I am very pleased and excited to congratulate Emma Bartz on signing her National Letter of Intent today to play softball at Northwestern University next year. (I never like to post these things until they’re official and the ink is dry.)
Emma is not only an outstanding softball player but an outstanding human being, as evidence in this blog post from about a year ago. She is very kind and polite, and always has a smile on her face. It’s always nice when good things happen to good people.
We started working together almost by accident. She was going to start hitting lessons with someone else, but it just so happened a student of mine at the time, Amy Abel, was at her house and recommended she come and see me instead. How lucky for me!
The great thing about Emma is she gives 100% on every rep, as seen here recently. In fact, that’s been one of the challenges, learning a little plate discipline because she really likes to get after the pitches. While she is not very tall she is quite strong – no doubt in part due to her legacy as a cheerleader.
She’s also fast. Like lightning fast. Normally I would suggest a kid with her speed turn around and slap. But when I saw the power she had from the right side I thought that would be her best bet, and it turned out to be right.
Congratulations to Emma, and her parents Jean and Keith who raised an incredible daughter. I’m looking forward to watching Emma during her senior season in high school, and then at NU.
What are you doing Friday, March 18 and Saturday, March 19, 2016? Whatever it is, if you’re a pitcher, parent of a pitcher or a pitching coach you’re going to want to change your plans and head to Richmond, Indiana.
The reason? You’ll have the rare opportunity to learn from one of the best instructors in the game – Rick Pauly of Pauly Girl Fastpitch. He is also a former men’s fastpitch pitcher, former pitching coach at the University of Georgia and of course is the father of Sarah Pauly, a standout college pitcher as well as being the career wins leader in the National Professional Fastpitch league.
Friday night is a PowerPoint presentation on the basics of pitching for parents and coaches. Then Saturday there are two sessions – a fundamentals of pitching in the morning and an advanced clinic on movement pitches in the afternoon. (Each session is separate.)
There is also a rumor that Bill Hillhouse of House of Pitching may stop by as well. What an incredible bonus that would be!
Slots are limited, so you’ll want to act now if you want to take advantage of this rare opportunity to learn from one (or maybe even two) of the best. For more information, download the flyer below.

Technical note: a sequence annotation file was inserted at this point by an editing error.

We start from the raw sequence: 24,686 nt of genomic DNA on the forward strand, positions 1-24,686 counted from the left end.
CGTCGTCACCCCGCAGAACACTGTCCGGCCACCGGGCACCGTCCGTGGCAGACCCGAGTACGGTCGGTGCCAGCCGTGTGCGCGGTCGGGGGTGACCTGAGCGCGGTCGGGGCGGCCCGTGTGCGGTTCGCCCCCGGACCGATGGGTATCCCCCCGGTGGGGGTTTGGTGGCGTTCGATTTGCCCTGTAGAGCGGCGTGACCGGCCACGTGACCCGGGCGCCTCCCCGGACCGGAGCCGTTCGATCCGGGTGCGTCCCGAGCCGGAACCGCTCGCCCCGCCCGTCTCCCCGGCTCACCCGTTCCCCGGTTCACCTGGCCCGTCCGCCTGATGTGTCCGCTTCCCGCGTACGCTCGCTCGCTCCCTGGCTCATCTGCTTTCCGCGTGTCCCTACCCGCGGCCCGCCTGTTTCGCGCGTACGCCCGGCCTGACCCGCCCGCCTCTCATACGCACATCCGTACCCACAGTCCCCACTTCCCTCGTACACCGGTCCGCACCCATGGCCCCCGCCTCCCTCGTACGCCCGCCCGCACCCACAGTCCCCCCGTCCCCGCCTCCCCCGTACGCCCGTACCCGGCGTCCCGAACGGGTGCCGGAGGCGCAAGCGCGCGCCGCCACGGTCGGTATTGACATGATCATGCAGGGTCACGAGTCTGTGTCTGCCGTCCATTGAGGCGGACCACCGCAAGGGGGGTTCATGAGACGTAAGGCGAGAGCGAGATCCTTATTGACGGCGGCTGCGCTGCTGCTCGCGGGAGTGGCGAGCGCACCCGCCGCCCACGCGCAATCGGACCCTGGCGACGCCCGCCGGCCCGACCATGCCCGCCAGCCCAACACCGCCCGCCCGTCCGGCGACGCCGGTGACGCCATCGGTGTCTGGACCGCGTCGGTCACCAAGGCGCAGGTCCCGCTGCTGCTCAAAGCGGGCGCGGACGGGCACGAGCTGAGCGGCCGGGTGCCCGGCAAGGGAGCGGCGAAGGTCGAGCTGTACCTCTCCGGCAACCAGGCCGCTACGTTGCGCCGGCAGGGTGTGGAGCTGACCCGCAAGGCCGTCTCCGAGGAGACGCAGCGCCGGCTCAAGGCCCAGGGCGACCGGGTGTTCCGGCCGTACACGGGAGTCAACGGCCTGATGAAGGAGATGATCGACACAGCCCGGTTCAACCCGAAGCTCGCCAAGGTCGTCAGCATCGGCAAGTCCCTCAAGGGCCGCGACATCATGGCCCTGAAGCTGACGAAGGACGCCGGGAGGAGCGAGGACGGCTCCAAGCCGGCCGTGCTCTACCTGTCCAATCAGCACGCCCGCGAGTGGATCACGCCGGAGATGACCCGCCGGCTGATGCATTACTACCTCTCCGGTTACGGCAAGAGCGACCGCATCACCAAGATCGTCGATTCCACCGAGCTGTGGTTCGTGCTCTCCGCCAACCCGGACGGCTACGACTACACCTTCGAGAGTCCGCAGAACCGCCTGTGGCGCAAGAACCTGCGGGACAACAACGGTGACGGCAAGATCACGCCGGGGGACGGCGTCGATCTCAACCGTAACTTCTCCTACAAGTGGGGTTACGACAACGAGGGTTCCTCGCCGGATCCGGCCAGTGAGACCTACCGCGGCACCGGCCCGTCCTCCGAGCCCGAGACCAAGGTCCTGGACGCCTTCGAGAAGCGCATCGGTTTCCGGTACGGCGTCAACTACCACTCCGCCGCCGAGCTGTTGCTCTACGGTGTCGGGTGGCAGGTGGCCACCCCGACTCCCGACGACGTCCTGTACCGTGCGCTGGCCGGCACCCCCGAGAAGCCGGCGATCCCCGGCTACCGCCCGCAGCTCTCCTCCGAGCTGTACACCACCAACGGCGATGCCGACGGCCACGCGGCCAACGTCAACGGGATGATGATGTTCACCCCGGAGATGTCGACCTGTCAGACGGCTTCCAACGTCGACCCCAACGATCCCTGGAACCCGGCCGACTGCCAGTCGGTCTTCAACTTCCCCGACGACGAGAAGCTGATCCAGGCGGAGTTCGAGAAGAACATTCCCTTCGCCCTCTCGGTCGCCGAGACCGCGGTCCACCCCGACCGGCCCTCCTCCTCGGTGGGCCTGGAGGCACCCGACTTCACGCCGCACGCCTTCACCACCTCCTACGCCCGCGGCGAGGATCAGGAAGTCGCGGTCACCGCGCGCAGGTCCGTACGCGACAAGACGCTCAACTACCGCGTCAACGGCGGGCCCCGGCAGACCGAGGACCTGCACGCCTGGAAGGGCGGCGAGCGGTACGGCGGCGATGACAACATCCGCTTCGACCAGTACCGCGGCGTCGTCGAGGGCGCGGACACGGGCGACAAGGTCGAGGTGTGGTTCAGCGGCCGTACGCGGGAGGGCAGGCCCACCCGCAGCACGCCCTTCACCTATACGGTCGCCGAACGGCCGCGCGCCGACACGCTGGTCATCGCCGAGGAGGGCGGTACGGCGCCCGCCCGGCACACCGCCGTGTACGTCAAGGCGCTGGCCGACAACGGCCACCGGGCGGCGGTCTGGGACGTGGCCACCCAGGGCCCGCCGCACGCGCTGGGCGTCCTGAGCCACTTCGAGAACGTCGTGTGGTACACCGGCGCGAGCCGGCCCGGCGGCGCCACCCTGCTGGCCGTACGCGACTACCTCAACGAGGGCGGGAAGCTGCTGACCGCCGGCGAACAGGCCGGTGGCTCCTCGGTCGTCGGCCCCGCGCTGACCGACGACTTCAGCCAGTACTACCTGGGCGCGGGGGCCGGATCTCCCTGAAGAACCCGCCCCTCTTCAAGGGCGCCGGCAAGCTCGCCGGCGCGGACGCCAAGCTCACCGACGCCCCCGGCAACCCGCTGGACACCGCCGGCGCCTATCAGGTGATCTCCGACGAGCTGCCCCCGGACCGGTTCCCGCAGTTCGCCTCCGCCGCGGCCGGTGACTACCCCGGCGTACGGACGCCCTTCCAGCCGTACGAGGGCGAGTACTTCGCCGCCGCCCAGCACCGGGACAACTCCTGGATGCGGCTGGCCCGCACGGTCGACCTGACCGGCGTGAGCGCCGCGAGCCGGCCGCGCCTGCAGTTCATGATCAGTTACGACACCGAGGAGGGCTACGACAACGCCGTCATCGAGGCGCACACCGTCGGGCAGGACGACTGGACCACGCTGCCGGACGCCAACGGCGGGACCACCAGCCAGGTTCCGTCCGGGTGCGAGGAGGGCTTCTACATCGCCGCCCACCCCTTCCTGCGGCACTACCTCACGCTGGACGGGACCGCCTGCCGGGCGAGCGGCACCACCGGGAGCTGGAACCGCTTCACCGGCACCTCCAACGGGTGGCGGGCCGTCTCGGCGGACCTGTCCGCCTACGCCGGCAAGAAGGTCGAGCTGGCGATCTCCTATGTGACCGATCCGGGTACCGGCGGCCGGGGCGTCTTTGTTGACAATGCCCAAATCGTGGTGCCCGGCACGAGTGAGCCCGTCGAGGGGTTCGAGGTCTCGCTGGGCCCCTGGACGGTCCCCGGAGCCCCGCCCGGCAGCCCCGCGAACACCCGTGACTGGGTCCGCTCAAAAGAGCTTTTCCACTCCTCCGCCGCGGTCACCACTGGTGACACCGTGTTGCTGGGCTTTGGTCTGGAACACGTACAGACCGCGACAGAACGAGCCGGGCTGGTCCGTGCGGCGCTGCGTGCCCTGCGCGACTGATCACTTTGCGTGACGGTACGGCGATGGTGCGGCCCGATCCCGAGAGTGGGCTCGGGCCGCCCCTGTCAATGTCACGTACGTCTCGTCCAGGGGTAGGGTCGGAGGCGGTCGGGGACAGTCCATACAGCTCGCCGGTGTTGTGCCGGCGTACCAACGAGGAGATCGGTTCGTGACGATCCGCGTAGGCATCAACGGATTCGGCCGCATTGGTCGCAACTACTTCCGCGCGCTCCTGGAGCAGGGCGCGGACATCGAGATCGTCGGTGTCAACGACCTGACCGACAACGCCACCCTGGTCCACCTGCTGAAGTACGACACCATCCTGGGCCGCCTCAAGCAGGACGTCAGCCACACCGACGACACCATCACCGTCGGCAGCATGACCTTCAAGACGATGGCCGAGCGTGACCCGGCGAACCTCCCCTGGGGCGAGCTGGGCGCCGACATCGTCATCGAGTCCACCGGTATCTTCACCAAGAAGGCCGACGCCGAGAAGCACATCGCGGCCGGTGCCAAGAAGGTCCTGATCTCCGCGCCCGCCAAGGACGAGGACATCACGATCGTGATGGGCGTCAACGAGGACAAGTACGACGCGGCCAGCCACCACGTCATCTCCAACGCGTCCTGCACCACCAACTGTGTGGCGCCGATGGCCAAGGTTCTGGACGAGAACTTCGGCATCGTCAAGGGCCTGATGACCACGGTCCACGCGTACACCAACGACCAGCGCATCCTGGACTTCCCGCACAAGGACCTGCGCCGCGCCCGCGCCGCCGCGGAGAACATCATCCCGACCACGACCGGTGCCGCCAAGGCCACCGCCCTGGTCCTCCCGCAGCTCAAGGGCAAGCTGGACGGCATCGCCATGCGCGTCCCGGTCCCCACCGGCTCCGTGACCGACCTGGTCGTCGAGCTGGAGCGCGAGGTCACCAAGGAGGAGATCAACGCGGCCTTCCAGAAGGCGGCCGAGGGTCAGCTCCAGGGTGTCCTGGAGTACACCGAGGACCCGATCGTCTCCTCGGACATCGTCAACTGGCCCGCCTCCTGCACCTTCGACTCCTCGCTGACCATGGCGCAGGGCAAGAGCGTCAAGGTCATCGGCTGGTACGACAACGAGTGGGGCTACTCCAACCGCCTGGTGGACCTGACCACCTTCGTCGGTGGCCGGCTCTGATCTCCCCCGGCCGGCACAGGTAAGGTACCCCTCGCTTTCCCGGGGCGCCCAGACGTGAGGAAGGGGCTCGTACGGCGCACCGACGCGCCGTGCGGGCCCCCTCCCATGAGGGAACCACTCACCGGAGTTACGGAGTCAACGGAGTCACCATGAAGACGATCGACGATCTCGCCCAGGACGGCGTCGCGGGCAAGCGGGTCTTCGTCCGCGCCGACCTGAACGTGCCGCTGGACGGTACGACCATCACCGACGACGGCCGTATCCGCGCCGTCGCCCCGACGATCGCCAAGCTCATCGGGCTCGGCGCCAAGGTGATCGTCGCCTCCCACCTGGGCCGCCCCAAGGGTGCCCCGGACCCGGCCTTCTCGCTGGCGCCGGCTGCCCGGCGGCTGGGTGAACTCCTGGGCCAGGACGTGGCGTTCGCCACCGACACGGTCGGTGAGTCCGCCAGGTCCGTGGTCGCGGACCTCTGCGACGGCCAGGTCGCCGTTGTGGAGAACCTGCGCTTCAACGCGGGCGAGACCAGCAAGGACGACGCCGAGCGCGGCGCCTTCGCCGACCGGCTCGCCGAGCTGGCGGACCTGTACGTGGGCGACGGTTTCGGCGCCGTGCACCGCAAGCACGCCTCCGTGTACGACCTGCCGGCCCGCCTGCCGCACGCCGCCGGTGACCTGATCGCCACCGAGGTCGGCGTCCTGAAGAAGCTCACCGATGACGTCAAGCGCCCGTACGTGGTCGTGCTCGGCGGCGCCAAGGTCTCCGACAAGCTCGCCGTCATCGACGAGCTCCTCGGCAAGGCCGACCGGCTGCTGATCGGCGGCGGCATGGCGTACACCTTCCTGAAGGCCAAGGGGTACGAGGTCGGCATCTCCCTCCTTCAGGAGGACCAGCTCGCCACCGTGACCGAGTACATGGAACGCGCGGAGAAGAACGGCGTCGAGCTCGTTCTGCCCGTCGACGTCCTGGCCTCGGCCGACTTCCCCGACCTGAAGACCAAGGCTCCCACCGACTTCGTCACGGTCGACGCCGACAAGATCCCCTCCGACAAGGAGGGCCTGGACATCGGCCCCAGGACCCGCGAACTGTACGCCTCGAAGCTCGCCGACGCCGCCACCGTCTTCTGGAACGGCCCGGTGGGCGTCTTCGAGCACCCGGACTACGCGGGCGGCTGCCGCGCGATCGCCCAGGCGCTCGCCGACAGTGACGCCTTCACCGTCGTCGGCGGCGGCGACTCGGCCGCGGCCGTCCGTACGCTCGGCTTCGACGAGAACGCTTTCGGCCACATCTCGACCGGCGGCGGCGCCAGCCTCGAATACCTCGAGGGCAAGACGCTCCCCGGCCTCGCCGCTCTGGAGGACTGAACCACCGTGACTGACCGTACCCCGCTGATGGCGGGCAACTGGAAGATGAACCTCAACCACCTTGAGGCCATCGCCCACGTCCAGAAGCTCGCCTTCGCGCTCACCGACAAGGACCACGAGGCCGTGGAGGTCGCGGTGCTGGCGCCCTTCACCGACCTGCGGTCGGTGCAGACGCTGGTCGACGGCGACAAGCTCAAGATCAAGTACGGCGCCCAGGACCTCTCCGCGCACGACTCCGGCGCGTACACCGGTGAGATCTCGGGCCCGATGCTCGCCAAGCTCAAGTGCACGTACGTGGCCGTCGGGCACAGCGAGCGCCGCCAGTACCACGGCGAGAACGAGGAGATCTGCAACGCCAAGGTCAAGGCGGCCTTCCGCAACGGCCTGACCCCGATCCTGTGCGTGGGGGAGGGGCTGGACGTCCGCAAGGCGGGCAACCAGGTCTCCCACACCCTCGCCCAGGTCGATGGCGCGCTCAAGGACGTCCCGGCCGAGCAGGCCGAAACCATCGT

A couple of weeks ago I was working with a new student named Jasmine. She is a high school pitcher who had received some good training previously, but still needs some refinement in a few areas.
One thing we were working on was throwing to locations – inside and outside. She was doing fine with inside – I find most pitchers have a side that comes easily and a side they struggle with, and for most the easy side is inside – but having trouble with the outside pitch.
Each time she tried the ball either went down the middle or off to the right. She just couldn’t quite seem to hone in on the mechanics to go left.
The cage we were working in had a protective screen for pitchers (or coaches) to duck behind when throwing batting practice. And that’s when the idea hit me. I dragged the screen about 15-20 feet in front of her and basically cut off everything from the center to the right.
Jasmine gave me a nervous smile at first but gamely decided to give it a try. With the right half cut off she was able to focus on the left and get the feel of throwing properly outside. After a few successful pitches with the screen in place we removed the visual aid. Lo and behold, she started popping the glove right on the spot.
If you have a pitcher who is struggling with hitting a spot, give this a try. Just be sure to set the screen up far enough away that if the pitcher does hit it the ball doesn’t bounce back into her. (Don’t be fooled by the photo – objects in picture are farther away than they appear.)
Developing good bat speed is important to hitting. Because of its significance there are all kinds of ways of measuring it.
You can use a radar gun. You can use an electronic swing analyzer. There are probably a couple of others that involve advanced technology.
And then there’s what’s depicted here. At the start of this session, this was a fully intact plastic chair. The way it looks now is the result of a line drive off the bat of Emma Bartz.
The chair was about 30 feet away. One second it was fine, the next split second it looked like this.
She hit it so hard that the chair didn’t even move. The ball just went straight on through.
Oh, and by the way, this was off a tee. I can only imagine what would’ve happened if you added the pitch velocity to it.
It was pretty cool to see. On the other hand, I also made sure to tell her the time-honored phrase: No chip-ins.
When you’re coaching it’s easy to get caught up in the day-to-day aspects of it. After all, if you’re a team coach there are practices to plan, tournaments to schedule, equipment to order, insurance to purchase, lineups to make out, etc.
If you’re a private coach there is (hopefully) a procession of players, each with different needs that must be considered and planned for, scheduling to do, fields or facilities to work with, promotional materials to get out and so on.